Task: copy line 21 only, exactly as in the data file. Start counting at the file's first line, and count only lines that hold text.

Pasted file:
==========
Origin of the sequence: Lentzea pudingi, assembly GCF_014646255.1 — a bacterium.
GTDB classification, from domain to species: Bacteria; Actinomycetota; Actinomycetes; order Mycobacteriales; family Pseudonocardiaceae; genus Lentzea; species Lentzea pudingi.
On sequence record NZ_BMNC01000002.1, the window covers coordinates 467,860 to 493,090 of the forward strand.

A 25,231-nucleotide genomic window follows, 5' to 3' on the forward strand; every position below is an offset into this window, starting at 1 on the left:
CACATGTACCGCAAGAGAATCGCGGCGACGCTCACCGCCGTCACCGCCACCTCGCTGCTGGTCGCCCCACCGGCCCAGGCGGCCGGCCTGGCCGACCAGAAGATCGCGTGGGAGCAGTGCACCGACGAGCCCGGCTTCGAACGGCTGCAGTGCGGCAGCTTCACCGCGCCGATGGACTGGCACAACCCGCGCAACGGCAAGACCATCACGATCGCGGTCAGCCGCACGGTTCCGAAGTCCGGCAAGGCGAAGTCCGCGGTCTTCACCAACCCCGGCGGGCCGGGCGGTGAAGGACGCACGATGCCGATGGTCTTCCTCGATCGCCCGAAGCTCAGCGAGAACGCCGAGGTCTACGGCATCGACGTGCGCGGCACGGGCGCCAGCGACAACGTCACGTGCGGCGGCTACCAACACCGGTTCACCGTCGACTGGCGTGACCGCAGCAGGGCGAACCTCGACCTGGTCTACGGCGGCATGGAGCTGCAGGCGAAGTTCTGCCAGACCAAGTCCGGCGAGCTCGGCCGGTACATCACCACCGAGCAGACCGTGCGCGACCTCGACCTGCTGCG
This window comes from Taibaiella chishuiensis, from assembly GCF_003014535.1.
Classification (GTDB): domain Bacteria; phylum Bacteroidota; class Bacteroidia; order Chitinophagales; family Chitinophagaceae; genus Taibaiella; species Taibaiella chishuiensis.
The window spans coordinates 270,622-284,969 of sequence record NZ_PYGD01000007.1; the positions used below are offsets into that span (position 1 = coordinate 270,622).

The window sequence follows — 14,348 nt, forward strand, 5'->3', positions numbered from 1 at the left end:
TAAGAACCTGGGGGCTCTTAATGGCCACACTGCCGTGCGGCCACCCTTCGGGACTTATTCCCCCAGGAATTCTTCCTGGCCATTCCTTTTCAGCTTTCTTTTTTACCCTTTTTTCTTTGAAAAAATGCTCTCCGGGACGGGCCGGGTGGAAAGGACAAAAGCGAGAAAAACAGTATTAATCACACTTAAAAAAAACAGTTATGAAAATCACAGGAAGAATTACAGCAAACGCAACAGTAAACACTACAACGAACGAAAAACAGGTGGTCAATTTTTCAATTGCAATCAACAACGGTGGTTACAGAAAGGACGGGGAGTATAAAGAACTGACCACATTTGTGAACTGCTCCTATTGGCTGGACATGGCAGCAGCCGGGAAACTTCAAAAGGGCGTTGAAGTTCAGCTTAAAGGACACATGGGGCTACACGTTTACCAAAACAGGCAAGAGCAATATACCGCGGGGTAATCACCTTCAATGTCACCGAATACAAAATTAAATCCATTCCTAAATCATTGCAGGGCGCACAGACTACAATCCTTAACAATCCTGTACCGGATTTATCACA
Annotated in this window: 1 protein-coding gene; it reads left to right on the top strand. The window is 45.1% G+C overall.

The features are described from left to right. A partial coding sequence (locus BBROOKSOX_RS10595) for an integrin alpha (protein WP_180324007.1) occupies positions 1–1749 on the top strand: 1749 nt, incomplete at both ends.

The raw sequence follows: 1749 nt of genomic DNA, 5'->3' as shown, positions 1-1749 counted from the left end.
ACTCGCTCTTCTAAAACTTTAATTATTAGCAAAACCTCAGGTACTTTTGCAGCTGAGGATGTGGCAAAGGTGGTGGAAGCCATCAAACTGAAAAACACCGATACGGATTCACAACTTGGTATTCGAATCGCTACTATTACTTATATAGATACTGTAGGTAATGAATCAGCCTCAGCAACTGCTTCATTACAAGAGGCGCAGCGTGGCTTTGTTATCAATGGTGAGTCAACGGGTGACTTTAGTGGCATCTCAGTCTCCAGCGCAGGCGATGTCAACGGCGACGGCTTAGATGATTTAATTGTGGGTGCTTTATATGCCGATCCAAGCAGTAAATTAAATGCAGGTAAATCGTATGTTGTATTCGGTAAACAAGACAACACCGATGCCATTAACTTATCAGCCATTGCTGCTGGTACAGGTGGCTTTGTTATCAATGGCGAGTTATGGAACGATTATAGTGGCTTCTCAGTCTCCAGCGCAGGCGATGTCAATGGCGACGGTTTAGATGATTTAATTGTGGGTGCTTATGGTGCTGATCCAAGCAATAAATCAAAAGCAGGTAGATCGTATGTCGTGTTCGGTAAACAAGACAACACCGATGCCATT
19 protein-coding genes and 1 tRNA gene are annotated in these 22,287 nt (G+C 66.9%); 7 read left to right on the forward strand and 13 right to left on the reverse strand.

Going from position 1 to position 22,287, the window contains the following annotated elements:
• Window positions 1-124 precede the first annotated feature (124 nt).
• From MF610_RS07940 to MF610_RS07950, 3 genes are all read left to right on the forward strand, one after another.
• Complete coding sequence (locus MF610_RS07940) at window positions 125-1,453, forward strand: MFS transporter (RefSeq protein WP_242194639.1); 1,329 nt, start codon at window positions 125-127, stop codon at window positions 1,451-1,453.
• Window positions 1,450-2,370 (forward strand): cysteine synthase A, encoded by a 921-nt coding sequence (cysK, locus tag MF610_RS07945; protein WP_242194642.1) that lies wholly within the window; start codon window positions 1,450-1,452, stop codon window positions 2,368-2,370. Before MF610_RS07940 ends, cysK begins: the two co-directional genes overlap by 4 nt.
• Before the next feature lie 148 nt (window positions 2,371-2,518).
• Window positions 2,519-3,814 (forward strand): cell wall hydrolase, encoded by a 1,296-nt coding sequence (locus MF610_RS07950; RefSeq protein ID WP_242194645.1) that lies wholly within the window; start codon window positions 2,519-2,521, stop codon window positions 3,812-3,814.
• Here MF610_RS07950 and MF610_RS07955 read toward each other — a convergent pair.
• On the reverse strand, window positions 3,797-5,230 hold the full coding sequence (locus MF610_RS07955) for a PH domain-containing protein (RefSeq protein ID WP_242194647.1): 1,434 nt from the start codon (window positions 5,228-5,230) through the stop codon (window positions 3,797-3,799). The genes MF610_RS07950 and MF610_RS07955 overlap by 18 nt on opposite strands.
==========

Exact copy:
• Before the next feature lie 148 nt (window positions 2,371-2,518).